Talking turkey: beer with Thanksgiving dinner

Most Americans consider wine to be the traditional fermented beverage to adorn their Thanksgiving table, but the first Americans, who we refer to as the “pilgrims,” drank beer. Along with the onset of winter, it was their diminishing supplies of food, especially beer that compelled them to seek haven at Plymouth Rock in December 1620.
Until recently, however, Americans haven’t considered beer sophisticated enough for their dinner table, much less the celebration of our national heritage, and for good reason. American adjunct lagers do little to enhance the flavors of turkey, dressing, yams and cranberry sauce that Americans traditionally enjoy on Thanksgiving. With the emergence of American craft brewing and the popularity of fine traditional beers from Europe, that is changing, and many chefs and culinary experts now regard beer as a better match than wine with the rich and varied foods we eat at Thanksgiving,
Specialty stores like City Beer and Healthy Spirits in San Francisco, which cater to the new generation of Bay Area beer lovers, are certainly an excellent resource for good beer and advice about what to serve. But not everyone has that expertise close at hand. Fortunately, you can now buy craft ales and lagers at the same store you buy your turkey and trimmings. It takes some effort to find the right store, however, and most large chains like Safeway have been reluctant to replace mass-market beers like Bud Lite, Miller and Coors with craft beer. Your best bet for finding good beer is at high-end markets like Whole Foods, Berkeley Bowl and Draeger’s.

In San Francisco, Whole Foods on Fourth Street has an excellent selection of craft and imported beers. Kevin O’Shea, who manages the store’s beer section, can point out just the right beer for every course of your Thanksgiving feast. When it comes to talking turkey, O’Shea (pictured above) recommends thinking Belgian. A flavorful saison such as Saison Dupont from Brasserie Dupont in Belgium or the Hennepin from Ommegang in Cooperstown, N.Y., will stand up to the varied flavors of Thanksgiving, which range from savory to sweet, often on the same plate. On the other hand, Garrett Oliver, brew master at Brooklyn Brewing Company, extols the virtues of funky French biere du garde.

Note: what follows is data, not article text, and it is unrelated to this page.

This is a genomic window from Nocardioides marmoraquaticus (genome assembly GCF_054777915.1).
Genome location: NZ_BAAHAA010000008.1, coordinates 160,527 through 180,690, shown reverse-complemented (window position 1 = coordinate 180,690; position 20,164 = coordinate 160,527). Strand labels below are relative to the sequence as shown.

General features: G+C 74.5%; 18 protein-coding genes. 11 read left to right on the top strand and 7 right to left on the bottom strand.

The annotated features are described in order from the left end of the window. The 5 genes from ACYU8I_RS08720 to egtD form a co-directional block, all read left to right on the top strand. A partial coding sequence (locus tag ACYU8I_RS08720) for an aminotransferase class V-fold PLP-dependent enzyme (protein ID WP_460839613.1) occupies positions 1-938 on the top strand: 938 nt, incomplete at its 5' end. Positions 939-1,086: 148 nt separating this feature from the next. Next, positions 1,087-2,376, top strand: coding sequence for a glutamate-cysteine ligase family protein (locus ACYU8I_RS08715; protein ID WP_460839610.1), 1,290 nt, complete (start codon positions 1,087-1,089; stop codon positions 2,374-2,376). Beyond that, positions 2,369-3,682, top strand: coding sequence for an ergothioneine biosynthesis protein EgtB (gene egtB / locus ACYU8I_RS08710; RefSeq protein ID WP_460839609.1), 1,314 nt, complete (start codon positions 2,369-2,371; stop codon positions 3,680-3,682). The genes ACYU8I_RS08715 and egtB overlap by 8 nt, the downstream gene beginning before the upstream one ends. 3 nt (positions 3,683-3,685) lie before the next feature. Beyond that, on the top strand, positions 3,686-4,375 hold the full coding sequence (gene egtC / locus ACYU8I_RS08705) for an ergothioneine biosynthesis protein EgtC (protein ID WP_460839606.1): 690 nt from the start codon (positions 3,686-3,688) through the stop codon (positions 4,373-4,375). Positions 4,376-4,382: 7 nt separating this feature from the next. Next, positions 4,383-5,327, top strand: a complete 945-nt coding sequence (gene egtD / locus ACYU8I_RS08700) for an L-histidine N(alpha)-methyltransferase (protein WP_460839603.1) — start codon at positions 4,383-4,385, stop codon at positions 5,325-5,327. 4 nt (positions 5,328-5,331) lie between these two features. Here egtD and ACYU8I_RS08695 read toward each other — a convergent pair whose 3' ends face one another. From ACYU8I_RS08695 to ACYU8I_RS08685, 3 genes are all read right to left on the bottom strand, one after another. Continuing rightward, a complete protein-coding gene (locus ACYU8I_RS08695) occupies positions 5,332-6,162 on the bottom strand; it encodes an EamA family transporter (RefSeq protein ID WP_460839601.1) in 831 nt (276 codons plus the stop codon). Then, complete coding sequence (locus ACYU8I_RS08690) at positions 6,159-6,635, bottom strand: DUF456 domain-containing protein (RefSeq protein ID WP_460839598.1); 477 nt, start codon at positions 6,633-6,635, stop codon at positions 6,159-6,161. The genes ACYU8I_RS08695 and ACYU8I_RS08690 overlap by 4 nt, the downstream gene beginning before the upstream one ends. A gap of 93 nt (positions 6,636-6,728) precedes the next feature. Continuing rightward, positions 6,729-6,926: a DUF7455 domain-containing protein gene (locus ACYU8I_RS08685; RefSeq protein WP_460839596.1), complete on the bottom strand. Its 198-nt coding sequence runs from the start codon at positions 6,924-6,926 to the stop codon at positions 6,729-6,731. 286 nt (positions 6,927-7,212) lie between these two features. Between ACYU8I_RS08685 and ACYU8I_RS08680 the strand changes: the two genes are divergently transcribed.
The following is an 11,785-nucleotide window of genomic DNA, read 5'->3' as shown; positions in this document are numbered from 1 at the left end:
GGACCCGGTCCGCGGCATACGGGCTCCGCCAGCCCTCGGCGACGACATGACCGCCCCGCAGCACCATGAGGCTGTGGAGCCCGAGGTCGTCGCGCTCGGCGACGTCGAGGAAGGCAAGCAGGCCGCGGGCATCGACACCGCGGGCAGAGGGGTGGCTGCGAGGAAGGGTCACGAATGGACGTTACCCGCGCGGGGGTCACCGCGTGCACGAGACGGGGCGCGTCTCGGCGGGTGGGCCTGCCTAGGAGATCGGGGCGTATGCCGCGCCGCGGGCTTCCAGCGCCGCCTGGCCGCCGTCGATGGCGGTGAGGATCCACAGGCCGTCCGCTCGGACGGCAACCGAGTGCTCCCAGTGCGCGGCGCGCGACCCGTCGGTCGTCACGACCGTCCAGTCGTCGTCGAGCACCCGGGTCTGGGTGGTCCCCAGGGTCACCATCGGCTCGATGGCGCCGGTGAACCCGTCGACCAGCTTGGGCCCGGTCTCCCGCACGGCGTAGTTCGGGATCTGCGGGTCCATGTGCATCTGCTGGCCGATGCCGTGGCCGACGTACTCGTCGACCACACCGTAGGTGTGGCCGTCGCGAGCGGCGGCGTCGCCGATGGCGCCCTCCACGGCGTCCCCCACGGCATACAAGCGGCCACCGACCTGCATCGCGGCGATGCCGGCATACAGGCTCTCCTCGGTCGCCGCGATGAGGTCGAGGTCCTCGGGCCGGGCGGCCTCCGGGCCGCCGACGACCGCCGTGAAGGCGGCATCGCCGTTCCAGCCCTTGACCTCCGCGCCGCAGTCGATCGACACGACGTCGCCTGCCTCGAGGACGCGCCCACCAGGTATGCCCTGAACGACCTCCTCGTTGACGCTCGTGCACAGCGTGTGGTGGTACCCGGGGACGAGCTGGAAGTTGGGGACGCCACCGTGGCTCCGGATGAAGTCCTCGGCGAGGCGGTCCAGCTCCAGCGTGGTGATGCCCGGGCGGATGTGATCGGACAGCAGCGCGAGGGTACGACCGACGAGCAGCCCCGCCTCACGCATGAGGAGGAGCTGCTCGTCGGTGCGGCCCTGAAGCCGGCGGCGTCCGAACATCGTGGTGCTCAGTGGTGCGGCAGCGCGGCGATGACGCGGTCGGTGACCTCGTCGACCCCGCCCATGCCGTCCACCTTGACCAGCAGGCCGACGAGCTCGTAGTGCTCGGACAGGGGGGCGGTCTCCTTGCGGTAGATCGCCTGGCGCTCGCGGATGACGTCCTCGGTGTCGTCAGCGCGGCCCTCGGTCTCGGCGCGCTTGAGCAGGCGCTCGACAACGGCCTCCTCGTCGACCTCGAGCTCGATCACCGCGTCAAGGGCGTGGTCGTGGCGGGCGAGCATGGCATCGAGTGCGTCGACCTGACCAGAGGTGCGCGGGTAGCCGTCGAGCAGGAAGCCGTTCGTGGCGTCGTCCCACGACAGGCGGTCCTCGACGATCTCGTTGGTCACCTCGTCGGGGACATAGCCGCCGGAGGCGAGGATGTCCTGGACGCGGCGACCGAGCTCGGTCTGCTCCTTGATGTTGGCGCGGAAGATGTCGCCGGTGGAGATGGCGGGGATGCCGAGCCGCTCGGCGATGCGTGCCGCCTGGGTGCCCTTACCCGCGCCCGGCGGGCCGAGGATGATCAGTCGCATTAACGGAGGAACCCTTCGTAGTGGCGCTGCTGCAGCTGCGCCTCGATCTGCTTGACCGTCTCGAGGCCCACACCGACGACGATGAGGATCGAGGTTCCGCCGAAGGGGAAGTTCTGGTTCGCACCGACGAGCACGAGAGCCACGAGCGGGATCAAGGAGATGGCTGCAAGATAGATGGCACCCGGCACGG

You might match your appetizer course with a simple pilsner, like the hoppy Victory Prima Pils, or you can serve alluring Belgian ale, like the fruity, spicy, earthy Rare Vos from Ommegang or a Belgian Avec Les Bon Voeux saison. Other excellent choices include the deliciously refreshing Houblon Chouffe, a Belgian IPA from Brasserie d’Achouffe in Belgium, or a Belgian-style trippel like Chimay White, Tripel Karmeliet or the dangerously delicious La Fin Du Monde from Unibroue in Montreal.

To end your repast, how about a stout, like Young’s Double Chocolate Stout, or the Deschutes Abyss from Oregon? Or you could do a porter, like Deschutes Black Butte Porter, or an Ayinger Celebrator Doppelbock, which comes with a festive little white goat wrapped around its neck.  
If you’re concerned that beer won’t look as cool on your Thanksgiving table as wine, many of these beers come in large, corked bottles with colorful, festive labels and they look almost as good as they taste. But not quite.

Whole Foods Market
399 4th St.
San Francisco, CA 94107
Phone: 415.618.0066
Fax: 415.618.0050

No comments:

Post a Comment